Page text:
Zaevion William Dobson, a Tennessee high school football player who was killed last year while saving three girls from gun fire, has been honored with the Arthur Ashe Courage Award at the ESPYS on July 13.
Dobson, who was 15 when he was killed on December 17, 2015 in Knoxville, Tennessee, will be the youngest recipient of the award. “There’s nothing more courageous than somebody sacrificing their own life for somebody else,” ESPYS executive producer Maura Mandt said in a statement.
Local8Now reported that Christopher Bassett, 20, was arrested in the shooting. He was first charged with being a convicted felon in possession of a firearm and violation of probation.
Here’s what you need to know about Dobson’s life and his heroic actions.
1. Dobson Had a Bright Future & Loved To Make Everyone Laugh, His Friends Said
Dobson was a sophomore at Fulton High School and was remembered by his friends as someone who loved making people laugh and had a bright future ahead of him.
“If you knew the young man and he laughed with you, smiled with you, talked to you, shared his life and time with you and if you were around that family you would know that he was worth it,” his mentor, Jihal El-Amin, said in December, WATE reported.
“He’s a great kid you know, always happy, smiling, it was always good vibes with him, brightened up everybody’s day,” Gaston Strong, a senior at the high school, told WATE. “t’s definitely tough whenever you lose a teammate especially one like Zae, a real good kid and a really good friend of mine. He’s going to be missed dearly.”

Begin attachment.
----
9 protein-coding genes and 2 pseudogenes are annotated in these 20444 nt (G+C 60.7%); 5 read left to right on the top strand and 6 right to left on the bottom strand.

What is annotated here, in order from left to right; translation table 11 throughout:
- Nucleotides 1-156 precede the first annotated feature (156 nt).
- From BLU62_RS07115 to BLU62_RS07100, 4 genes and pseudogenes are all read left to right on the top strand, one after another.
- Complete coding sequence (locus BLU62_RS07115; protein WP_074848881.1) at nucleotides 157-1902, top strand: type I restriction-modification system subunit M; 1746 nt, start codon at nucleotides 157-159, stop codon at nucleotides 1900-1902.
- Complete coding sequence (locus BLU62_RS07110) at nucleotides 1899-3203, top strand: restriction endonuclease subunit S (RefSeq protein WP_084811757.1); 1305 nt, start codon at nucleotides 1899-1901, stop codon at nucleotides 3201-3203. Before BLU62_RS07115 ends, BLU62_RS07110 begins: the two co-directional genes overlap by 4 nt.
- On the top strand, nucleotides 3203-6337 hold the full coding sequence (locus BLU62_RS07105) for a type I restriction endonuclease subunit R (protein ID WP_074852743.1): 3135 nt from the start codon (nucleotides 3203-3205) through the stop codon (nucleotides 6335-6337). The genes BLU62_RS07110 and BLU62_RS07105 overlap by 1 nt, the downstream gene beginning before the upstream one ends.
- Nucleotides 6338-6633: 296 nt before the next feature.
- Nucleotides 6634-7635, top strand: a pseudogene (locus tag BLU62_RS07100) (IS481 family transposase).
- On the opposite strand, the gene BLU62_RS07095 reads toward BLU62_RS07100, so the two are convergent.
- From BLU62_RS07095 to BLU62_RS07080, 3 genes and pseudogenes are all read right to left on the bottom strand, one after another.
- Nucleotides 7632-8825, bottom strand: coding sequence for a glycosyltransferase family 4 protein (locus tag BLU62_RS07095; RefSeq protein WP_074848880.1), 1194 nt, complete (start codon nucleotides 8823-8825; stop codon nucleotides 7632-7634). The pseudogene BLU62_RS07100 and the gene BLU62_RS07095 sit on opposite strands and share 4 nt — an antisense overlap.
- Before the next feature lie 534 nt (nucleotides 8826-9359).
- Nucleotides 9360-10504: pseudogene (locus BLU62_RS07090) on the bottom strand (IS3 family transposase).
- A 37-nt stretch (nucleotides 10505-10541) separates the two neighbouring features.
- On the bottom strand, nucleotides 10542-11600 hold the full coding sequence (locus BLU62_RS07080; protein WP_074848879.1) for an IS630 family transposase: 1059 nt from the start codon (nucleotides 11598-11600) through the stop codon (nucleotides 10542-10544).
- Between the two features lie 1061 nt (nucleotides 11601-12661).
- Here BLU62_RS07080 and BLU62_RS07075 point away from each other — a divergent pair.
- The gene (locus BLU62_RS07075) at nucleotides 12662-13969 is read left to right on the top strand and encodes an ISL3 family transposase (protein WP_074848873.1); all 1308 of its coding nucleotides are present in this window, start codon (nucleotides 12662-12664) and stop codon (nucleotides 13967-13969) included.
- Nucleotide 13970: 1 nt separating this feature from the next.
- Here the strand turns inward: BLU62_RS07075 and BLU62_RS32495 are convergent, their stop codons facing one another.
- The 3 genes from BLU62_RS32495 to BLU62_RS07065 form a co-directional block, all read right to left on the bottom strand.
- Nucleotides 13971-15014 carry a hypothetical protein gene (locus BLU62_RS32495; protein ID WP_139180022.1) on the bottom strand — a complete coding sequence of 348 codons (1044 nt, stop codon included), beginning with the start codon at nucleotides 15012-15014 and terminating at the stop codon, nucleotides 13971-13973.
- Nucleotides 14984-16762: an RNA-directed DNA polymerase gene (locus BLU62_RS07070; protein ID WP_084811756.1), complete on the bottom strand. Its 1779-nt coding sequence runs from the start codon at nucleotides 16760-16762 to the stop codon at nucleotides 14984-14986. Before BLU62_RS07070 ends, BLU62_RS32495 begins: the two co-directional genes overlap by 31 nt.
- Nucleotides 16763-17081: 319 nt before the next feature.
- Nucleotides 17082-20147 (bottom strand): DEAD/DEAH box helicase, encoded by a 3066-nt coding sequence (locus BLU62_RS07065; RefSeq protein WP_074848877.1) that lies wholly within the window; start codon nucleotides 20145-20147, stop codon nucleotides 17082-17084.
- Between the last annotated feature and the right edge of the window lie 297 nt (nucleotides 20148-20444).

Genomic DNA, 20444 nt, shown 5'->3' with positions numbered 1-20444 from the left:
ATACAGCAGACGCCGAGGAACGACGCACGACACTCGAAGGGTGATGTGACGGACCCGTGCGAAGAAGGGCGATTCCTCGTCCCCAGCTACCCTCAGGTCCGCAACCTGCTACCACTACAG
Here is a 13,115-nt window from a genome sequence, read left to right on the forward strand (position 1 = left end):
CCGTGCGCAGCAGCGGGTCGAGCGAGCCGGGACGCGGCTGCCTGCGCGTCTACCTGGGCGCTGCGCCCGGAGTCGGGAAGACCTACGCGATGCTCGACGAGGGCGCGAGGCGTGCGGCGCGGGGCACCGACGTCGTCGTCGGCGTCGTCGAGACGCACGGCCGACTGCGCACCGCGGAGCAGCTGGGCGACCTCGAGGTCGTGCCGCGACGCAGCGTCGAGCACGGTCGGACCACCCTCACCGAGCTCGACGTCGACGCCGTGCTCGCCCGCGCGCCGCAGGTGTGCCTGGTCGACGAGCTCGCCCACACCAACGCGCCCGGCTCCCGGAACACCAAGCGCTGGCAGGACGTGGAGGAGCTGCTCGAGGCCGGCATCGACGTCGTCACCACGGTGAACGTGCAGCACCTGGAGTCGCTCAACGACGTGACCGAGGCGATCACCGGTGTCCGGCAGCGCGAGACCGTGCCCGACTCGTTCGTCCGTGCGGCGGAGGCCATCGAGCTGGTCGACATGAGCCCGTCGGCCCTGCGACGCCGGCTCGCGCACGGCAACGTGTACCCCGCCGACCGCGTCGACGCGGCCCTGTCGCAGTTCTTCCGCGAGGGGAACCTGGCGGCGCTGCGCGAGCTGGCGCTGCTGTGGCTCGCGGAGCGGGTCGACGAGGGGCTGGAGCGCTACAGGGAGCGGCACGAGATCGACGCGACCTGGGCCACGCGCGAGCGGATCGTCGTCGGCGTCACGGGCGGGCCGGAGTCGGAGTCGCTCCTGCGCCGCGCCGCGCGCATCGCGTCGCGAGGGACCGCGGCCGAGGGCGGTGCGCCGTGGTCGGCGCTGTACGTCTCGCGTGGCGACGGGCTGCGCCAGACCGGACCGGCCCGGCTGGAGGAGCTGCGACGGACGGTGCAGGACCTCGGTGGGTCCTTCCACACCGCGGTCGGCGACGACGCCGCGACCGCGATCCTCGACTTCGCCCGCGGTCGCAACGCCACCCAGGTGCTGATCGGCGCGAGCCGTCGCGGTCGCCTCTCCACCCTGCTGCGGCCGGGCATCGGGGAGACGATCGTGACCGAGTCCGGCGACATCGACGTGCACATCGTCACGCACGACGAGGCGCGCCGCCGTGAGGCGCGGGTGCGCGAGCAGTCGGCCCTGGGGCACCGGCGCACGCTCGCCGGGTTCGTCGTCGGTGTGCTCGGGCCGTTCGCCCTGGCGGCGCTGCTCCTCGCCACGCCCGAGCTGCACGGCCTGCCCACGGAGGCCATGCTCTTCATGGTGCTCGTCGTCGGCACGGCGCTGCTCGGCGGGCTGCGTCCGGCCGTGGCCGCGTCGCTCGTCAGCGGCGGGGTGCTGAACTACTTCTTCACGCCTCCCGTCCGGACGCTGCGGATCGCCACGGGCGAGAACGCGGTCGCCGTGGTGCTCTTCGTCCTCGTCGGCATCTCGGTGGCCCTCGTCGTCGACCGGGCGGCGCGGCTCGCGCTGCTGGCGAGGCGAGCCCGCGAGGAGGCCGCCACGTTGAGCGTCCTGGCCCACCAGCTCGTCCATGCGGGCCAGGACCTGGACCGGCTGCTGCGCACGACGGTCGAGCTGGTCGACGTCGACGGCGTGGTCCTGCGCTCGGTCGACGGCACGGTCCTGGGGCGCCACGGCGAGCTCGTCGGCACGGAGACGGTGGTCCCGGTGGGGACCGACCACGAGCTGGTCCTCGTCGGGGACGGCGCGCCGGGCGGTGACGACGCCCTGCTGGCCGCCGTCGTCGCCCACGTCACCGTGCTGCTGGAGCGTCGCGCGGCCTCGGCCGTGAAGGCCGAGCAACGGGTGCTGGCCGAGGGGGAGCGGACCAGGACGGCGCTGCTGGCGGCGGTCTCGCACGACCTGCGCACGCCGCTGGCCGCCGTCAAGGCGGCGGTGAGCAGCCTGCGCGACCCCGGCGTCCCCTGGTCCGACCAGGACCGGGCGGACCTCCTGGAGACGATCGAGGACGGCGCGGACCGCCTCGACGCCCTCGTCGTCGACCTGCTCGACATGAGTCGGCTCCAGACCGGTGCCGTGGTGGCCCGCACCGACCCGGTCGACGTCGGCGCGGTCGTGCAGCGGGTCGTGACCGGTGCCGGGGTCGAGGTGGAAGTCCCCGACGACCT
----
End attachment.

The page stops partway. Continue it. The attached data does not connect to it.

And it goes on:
2. Dobson Was a Mentor for Others at the 100 Black Men of Greater Knoxville
Dobson was not only a high school athlete, but was also an example to his community even before his death. He was a mentee and mentor of the 100 Black Men of Greater Knoxville. The group honored Dobson in June at their annual gala. They established a scholarship in his honor, which will give $1,000 to high school graduates.
The 100 Black Men of America, Inc. is a group that helps young African Americans get the economic and educational opportunities they need.
3. Dobson’s Mother Will Accept the Award in His Place
ESPN said that Dobson’s mother, Zenobia Dobson, will accept the award at the July 13 ESPYS in Los Angeles. His brothers, Zackelyn Dobson and Markastin Taylor, will also be there.
“He would light up the room,” Zenobia told ESPN. “He was just so sweet. He had a warm spirit. His spirit was awesome, amazing. He was an amazing son. He was so sweet. He would always compliment me. He would always compliment his friends.”
After Dobson’s death, Zenobia told WATE that law enforcement and school staff had been so kind to the Dobson family in their time of tragedy. She works at the Knoxville-Knox County CAC Office on Aging for their mobile meals program.
4. President Barack Obama Praised Dobson’s Heroism
Dobson’s actions were also noticed by President Barack Obama just days after his death. “Zaevion Dobson died saving three friends from getting shot. He was a hero at 15. What’s your excuse for not acting?” the tweet read.
5. Dobson Will be the First Posthumous Winner Since Pat Tillman
Dobson will be the first posthumous recipient of the award since Pat Tillman in 2003. Tillman, along with his brother Kevin, decided to end their sports careers to serve in the Army. Tillman was killed in Afghanistan.
The year before, at the 2002 ESPYs, four passengers from Flight 93 who died on September 11, 2001 were honored. Todd Beamer, Mark Bingham, Tom Burnett and Jeremy Glick were picked because of their interest in sports.